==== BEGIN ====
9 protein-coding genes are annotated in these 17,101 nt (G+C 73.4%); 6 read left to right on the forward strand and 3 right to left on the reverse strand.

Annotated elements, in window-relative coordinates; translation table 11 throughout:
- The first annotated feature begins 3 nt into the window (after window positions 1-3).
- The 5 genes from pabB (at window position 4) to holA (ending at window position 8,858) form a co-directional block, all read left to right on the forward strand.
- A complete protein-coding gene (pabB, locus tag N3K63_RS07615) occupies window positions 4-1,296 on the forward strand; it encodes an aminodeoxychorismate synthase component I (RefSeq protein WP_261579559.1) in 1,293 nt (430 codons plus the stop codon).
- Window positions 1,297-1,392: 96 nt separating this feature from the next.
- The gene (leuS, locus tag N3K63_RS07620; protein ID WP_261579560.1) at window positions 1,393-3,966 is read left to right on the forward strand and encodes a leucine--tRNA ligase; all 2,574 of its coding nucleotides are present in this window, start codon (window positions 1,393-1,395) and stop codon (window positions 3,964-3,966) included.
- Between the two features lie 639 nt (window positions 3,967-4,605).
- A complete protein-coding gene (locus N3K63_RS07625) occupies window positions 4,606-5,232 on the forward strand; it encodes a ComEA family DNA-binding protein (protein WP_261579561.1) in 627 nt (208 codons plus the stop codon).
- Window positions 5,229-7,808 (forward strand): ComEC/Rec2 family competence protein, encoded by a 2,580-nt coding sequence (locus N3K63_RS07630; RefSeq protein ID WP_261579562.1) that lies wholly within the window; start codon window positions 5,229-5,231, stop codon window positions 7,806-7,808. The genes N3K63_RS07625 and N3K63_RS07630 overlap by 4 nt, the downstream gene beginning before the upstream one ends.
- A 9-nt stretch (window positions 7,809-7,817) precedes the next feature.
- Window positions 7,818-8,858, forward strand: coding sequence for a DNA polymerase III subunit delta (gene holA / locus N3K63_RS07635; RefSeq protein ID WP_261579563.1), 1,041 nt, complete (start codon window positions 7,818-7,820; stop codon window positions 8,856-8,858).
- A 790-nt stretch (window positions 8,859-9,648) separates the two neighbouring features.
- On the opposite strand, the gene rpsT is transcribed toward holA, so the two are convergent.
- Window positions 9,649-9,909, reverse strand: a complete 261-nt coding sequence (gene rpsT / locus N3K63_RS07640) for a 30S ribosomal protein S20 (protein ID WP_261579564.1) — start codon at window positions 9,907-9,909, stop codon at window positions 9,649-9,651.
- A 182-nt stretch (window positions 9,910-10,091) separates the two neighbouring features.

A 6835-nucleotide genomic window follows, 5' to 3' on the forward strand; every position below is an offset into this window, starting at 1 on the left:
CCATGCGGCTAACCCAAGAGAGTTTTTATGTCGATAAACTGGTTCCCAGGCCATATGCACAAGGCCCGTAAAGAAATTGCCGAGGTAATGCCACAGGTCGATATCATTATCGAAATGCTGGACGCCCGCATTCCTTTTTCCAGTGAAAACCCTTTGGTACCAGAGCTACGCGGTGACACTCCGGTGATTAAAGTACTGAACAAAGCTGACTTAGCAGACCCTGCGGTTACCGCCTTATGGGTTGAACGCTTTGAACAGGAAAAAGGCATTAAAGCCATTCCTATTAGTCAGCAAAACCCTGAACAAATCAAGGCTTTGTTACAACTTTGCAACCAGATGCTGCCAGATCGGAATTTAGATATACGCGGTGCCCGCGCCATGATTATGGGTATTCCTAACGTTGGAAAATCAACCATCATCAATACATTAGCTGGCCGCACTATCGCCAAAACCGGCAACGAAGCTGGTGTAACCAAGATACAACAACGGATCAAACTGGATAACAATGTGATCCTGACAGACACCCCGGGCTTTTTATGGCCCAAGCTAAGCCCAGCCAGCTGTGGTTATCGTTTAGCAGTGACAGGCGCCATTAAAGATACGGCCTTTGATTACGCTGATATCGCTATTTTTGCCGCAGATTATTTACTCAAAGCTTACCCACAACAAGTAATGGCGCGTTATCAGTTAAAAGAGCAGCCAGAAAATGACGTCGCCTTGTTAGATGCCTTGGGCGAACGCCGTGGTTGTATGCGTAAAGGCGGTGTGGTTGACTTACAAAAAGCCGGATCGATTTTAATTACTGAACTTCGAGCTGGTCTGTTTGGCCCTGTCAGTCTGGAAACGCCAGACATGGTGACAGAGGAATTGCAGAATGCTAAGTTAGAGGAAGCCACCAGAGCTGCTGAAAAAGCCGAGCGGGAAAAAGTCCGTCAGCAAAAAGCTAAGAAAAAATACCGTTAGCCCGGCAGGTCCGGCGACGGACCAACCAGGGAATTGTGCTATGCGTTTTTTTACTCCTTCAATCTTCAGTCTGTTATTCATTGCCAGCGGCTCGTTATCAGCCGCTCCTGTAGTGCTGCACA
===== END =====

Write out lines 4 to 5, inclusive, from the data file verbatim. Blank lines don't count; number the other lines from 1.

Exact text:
- The 5 genes from pabB (at window position 4) to holA (ending at window position 8,858) form a co-directional block, all read left to right on the forward strand.
- A complete protein-coding gene (pabB, locus tag N3K63_RS07615) occupies window positions 4-1,296 on the forward strand; it encodes an aminodeoxychorismate synthase component I (RefSeq protein WP_261579559.1) in 1,293 nt (430 codons plus the stop codon).